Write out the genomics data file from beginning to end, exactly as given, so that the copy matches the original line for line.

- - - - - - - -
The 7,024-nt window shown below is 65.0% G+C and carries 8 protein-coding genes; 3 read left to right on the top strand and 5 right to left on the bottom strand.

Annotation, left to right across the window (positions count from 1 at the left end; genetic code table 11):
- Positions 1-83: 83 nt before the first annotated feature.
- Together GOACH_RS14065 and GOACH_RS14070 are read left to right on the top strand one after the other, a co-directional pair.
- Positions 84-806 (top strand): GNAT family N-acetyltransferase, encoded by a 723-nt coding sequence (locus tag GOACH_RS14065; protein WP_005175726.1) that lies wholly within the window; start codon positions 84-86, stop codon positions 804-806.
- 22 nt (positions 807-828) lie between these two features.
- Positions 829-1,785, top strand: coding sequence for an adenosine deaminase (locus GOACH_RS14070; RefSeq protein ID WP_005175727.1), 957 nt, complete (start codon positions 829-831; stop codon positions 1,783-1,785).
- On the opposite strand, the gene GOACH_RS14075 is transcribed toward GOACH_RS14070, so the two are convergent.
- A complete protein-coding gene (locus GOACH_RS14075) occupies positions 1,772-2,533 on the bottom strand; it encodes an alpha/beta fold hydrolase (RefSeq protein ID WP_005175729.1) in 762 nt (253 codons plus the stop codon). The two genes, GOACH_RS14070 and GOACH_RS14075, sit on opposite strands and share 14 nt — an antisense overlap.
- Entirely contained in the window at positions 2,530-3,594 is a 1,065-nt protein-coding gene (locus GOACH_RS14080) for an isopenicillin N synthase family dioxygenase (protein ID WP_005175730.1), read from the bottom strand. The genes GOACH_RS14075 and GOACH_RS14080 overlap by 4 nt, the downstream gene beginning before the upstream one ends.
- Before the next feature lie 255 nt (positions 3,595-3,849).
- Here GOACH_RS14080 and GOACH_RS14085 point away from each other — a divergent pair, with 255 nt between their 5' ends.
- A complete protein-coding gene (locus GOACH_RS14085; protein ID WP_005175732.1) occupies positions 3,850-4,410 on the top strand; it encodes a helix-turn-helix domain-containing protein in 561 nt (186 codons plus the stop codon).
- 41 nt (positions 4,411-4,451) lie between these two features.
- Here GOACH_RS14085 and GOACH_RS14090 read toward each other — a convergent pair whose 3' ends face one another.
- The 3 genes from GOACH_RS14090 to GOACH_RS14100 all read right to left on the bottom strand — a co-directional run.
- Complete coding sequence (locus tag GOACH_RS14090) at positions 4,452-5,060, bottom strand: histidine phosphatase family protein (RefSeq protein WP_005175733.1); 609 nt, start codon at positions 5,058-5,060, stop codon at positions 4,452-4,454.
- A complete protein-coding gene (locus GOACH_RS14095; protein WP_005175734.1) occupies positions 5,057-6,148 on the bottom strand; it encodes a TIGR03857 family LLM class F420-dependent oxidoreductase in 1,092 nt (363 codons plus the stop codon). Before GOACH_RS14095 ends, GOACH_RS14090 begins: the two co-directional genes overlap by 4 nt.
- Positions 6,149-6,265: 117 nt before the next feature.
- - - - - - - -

The 7,024-nt window shown below is 65.0% G+C and carries 8 protein-coding genes; 3 read left to right on the top strand and 5 right to left on the bottom strand.

Annotation, left to right across the window (positions count from 1 at the left end; genetic code table 11):
- Positions 1-83: 83 nt before the first annotated feature.
- Together GOACH_RS14065 and GOACH_RS14070 are read left to right on the top strand one after the other, a co-directional pair.
- Positions 84-806 (top strand): GNAT family N-acetyltransferase, encoded by a 723-nt coding sequence (locus tag GOACH_RS14065; protein WP_005175726.1) that lies wholly within the window; start codon positions 84-86, stop codon positions 804-806.
- 22 nt (positions 807-828) lie between these two features.
- Positions 829-1,785, top strand: coding sequence for an adenosine deaminase (locus GOACH_RS14070; RefSeq protein ID WP_005175727.1), 957 nt, complete (start codon positions 829-831; stop codon positions 1,783-1,785).
- On the opposite strand, the gene GOACH_RS14075 is transcribed toward GOACH_RS14070, so the two are convergent.
- A complete protein-coding gene (locus GOACH_RS14075) occupies positions 1,772-2,533 on the bottom strand; it encodes an alpha/beta fold hydrolase (RefSeq protein ID WP_005175729.1) in 762 nt (253 codons plus the stop codon). The two genes, GOACH_RS14070 and GOACH_RS14075, sit on opposite strands and share 14 nt — an antisense overlap.
- Entirely contained in the window at positions 2,530-3,594 is a 1,065-nt protein-coding gene (locus GOACH_RS14080) for an isopenicillin N synthase family dioxygenase (protein ID WP_005175730.1), read from the bottom strand. The genes GOACH_RS14075 and GOACH_RS14080 overlap by 4 nt, the downstream gene beginning before the upstream one ends.
- Before the next feature lie 255 nt (positions 3,595-3,849).
- Here GOACH_RS14080 and GOACH_RS14085 point away from each other — a divergent pair, with 255 nt between their 5' ends.
- A complete protein-coding gene (locus GOACH_RS14085; protein ID WP_005175732.1) occupies positions 3,850-4,410 on the top strand; it encodes a helix-turn-helix domain-containing protein in 561 nt (186 codons plus the stop codon).
- 41 nt (positions 4,411-4,451) lie between these two features.
- Here GOACH_RS14085 and GOACH_RS14090 read toward each other — a convergent pair whose 3' ends face one another.
- The 3 genes from GOACH_RS14090 to GOACH_RS14100 all read right to left on the bottom strand — a co-directional run.
- Complete coding sequence (locus tag GOACH_RS14090) at positions 4,452-5,060, bottom strand: histidine phosphatase family protein (RefSeq protein WP_005175733.1); 609 nt, start codon at positions 5,058-5,060, stop codon at positions 4,452-4,454.
- A complete protein-coding gene (locus GOACH_RS14095; protein WP_005175734.1) occupies positions 5,057-6,148 on the bottom strand; it encodes a TIGR03857 family LLM class F420-dependent oxidoreductase in 1,092 nt (363 codons plus the stop codon). Before GOACH_RS14095 ends, GOACH_RS14090 begins: the two co-directional genes overlap by 4 nt.
- Positions 6,149-6,265: 117 nt before the next feature.